This article, by David Strahan, author of The Last Oil Shock, says that it would take three million coconuts to power one flight from London to Amsterdam on 100% biofuels.
Some of the comments posted at the end of this excellent article, first published in the New Scientists, agree with Strahan that we have reached “Peak Aviation” – no matter what the developments in second-generation biofuels.
The first generation nonsense of corn-based ethanol (as Andrew Liveris pointed in my post yesterday) and palm-based biodiesel have been thoroughly discredited.
But what the Strahan research also contends is that even the much-touted next wave of technologies will never realistically be able to 100% replace hydrocarbon-based fuels for aviation, transportation and power generation. The argument can also easily be extended to the chemicals industry, which, of course, is so tied into the production of transportation fuels.
Strahan supports this view with another startling calculation: an area bigger than China (10 million kilometres squared) would be needed to provide enough biomass to completely replace the world’s current demand for fossil fuels for all forms of transportation.
Then you need to contemplate the likelihood that we have reached, or are very close to reaching, Peak Oil. The huge growth in crude demand from developing countries is pushing us much closer to Peak Oil, if it hasn’t already arrived.
In The Last Oil Shock, Strahan quotes Dick Cheney in 2001 as characterising Republican energy policy thus: “Conservation may be a sign of personal virtue, but it cannot be the basis of sound energy policy.”
But just a few years later, shortly after hurricanes Rita and Katrina had exposed the fine balance between crude supply, refinery capacity and demand, President Bush said: “We can all pitch in by being better conservers of energy.”
Winston Churchill saved Britain, and the world, from the Nazis. He was, though, widely viewed as mad – even by many prominent Americans such as Joseph Kennedy – for sticking it out during the dark days of the Blitz.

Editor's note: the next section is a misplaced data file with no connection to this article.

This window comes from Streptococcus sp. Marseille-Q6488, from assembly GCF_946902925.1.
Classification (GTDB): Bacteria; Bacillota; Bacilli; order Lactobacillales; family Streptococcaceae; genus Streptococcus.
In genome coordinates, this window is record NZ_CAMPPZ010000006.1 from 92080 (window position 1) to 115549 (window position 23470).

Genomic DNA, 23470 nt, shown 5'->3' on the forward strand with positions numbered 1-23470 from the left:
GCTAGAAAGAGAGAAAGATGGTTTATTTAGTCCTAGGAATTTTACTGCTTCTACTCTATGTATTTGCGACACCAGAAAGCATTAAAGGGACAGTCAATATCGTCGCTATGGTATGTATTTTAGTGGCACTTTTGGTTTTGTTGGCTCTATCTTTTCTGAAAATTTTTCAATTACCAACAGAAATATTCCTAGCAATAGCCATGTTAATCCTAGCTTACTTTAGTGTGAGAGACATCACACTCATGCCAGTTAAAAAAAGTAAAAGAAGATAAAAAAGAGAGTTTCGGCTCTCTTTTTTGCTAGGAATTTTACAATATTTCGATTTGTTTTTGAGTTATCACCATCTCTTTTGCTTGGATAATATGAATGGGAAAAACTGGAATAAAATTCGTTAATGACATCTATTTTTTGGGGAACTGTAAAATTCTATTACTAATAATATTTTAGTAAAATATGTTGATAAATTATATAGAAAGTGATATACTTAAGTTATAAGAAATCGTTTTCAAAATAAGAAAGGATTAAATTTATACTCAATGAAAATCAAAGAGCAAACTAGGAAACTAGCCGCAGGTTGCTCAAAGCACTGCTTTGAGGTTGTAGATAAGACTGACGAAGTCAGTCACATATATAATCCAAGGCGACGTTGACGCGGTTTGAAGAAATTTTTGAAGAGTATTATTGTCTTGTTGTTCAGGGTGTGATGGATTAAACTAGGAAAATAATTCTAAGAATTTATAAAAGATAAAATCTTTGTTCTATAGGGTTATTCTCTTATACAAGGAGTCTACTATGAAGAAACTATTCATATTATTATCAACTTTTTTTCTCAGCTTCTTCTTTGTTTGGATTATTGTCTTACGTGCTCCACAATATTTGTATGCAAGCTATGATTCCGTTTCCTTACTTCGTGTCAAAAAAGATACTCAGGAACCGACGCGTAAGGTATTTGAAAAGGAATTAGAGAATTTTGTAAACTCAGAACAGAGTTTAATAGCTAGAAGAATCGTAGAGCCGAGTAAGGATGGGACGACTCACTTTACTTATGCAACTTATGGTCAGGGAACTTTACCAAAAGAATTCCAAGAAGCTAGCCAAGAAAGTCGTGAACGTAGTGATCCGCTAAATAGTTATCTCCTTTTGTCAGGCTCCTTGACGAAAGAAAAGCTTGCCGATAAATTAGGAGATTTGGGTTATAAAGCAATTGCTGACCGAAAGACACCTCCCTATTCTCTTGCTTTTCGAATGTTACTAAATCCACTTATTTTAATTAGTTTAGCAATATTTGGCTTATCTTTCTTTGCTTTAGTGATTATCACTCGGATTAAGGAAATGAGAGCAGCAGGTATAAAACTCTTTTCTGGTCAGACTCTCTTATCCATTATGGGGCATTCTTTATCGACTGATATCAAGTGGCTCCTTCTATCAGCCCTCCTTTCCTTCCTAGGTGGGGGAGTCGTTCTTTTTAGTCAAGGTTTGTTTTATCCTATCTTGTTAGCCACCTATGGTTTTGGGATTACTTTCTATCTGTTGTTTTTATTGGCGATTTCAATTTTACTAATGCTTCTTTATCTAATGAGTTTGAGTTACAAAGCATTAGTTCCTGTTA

The parellel here is that we need politicians and business leaders with the courage not just to react to temporary crises, as Bush did by telling people to conserve after the 2005 hurricanes.
We need the next president of the US to persuade the public to accept one-car ownership, greater use of public transport and recycling. A visionary leader has to emerge who will, in the long term, be willing to dismantle the whole structure of our current consumer economy through persuasion backed up by tough legislation.
The short election cycles in the US – when as soon as you are elected, virtually, you need to start worrying about the mid-terms and then your own re-election bid – might prevent any such leader emerging.
Equally, oil and chemical company CEOs don’t last that long. Even the current generation of leaders might be well into comfortable retirement by the time our modern way of life collapses as energy runs out.
There’s a marvellous line in Ian McEwan’s great novel, Saturday, where the main character enjoys a shower after a game of squash and reflects that his could be last generation to enjoy luxuries such as limitless hot water.
Our supposed betters, the politicians and the business leaders, need to have the courage to tell us, to make us, consume less – and American has to take the lead (as it eventually did, albeit a little belatedly, in the Second World War). Only if America takes the lead on conversion, and on climate change, will the result of the world follow.
We need the CEO of a plastics company to, for example, to come out and say “please use less of our products, for the good of humanity”. You can just imagine the reaction of his or her fellow Board members, however,
In this era of short attention spans fed by soundbites, spin, Google and YouTube – leading to erratic voters and equally erratic and fickle investors – visionaries of this nature are unlikely to emerge.
We are living on borrowed time